Author Affiliation: Division of Epidemiology and Disease Control, University of Texas School of Public Health, Houston.
A highly purified and inactivated vaccine was made of hepatitis B virus surface antigen. The vaccine was tested exhaustively for safety by ordinary procedures and additionally in chimpanzees and marmosets. It was highly potent and induced antibody in guinea pigs, grivet monkeys, and chimpanzees after three doses of vaccine were given subcutaneously. Chimpanzees given three doses of vaccine were protected against challenge with 1000 chimpanzee-infectious doses of live human hepatitis B virus given intravenously in controlled studies. Tests of the vaccine for control of hepatitis B in man are to be carried out.
See PDF for full text of the original JAMA article.
The article by Buynak and colleagues, published in JAMA in 1976,1 slipped by almost unnoticed during an uncomfortable centenary marked by the reunification of North and South Vietnam, a deepening US recession, the swine flu vaccination debacle, the defeat of President Ford, the first outbreak of legionnaires disease, the largest earthquake of the 20th century in Tangshan, China, and the first Ebola virus outbreak (Zaire). The good news was that smallpox was almost gone and the 1976 Nobel Prize in Medicine and Physiology was to be awarded to Blumberg for discovery of hepatitis B virus (HBV) and to Gajdusek for his work on kuru.
Nothing in the article1 anticipated that the new HBV vaccine might become the world's first cancer vaccine and part of the World Health Organization (WHO) childhood program. The authors reported a study that successfully protected 6 chimpanzees with three 20-μg doses of a highly purified hepatitis B surface antigen (HBsAg) vaccine compared with 5 unvaccinated control chimpanzees that became infected with the same challenge. Ironically, the chimpanzee (Pan troglodytes), the only animal known to be susceptible to human HBV and the basis for the successful vaccine tests, was placed on the list of endangered species in 1976.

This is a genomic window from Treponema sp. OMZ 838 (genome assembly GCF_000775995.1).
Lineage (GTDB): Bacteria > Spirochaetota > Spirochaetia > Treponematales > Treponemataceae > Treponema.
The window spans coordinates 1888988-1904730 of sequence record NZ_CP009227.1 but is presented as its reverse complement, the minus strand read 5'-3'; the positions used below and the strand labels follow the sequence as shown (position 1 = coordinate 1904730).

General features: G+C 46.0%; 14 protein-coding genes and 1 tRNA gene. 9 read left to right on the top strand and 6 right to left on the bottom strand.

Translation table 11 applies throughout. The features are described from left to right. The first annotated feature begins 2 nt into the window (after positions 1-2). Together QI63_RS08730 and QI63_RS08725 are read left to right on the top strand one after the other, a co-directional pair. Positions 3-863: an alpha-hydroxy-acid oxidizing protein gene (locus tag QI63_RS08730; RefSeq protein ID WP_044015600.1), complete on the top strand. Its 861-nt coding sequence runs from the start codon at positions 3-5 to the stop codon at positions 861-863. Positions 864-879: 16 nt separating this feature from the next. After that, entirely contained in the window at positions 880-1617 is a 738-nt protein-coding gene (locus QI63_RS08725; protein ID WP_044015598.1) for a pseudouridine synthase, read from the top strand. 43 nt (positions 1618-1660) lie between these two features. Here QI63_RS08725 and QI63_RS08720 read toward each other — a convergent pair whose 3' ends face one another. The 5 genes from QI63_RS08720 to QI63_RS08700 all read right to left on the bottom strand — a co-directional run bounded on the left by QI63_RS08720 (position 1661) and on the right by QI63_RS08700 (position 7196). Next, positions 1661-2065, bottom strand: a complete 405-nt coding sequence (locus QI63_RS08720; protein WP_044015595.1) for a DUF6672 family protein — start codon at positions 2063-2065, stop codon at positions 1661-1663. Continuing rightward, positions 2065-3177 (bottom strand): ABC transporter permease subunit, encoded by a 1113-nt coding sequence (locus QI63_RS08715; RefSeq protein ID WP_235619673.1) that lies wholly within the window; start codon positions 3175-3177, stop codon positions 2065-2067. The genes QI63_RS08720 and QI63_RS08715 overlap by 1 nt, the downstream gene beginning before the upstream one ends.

The authors1 stated that the source of the vaccine was concentrated, highly purified, formalin-treated, hepatitis B virus coat surface (HBsAg) from 4 overtly healthy human hepatitis B carrier plasma donors. The highly unusual source and methods were an unprecedented means of making a vaccine (conventionally grown on artificial media, tissue culture, or embryonated eggs) and were developed because HBV does not grow on any laboratory media. Prior vaccines were conventionally classified as killed or live-attenuated. Little in the article pointed to the blockbuster importance of the HBV vaccine, but for HBV researchers it was a time for celebration.
Much was new about the HBV vaccine. Unlike all prior vaccines, which were grown in vitro, the new HBV vaccine came directly from human plasma prepared by ultracentrifugation processes aimed at concentrating and purifying the antigenic virus coat and treatment with 1:1000 formalin aimed at eradicating other organisms (eg, viruses) that could have escaped the physical purification. In many subsequent meetings the senior author (Hilleman) assured the world that he was convinced that nothing living could get past the physical purification. Nonetheless, further “killing steps” with pepsin and 8 molar urea were added to the formalin before the HBV vaccine was submitted to the US Food and Drug Administration (FDA) for licensure. Concern for safety was substantial and increased when the HIV/AIDS epidemic was recognized in June 1981, just 5 months before the HBV vaccine was licensed by the FDA.2 Even though the plasma vaccine is one of the best vaccines ever developed—safe, highly immunogenic, and efficacious—medical professionals lacked enthusiasm because of the increasing HIV/AIDS pandemic and continuing posttransfusion occurrence of non-A, non-B hepatitis. Thus, the Hilleman team went to work again and developed a new yeast-derived recombinant vaccine.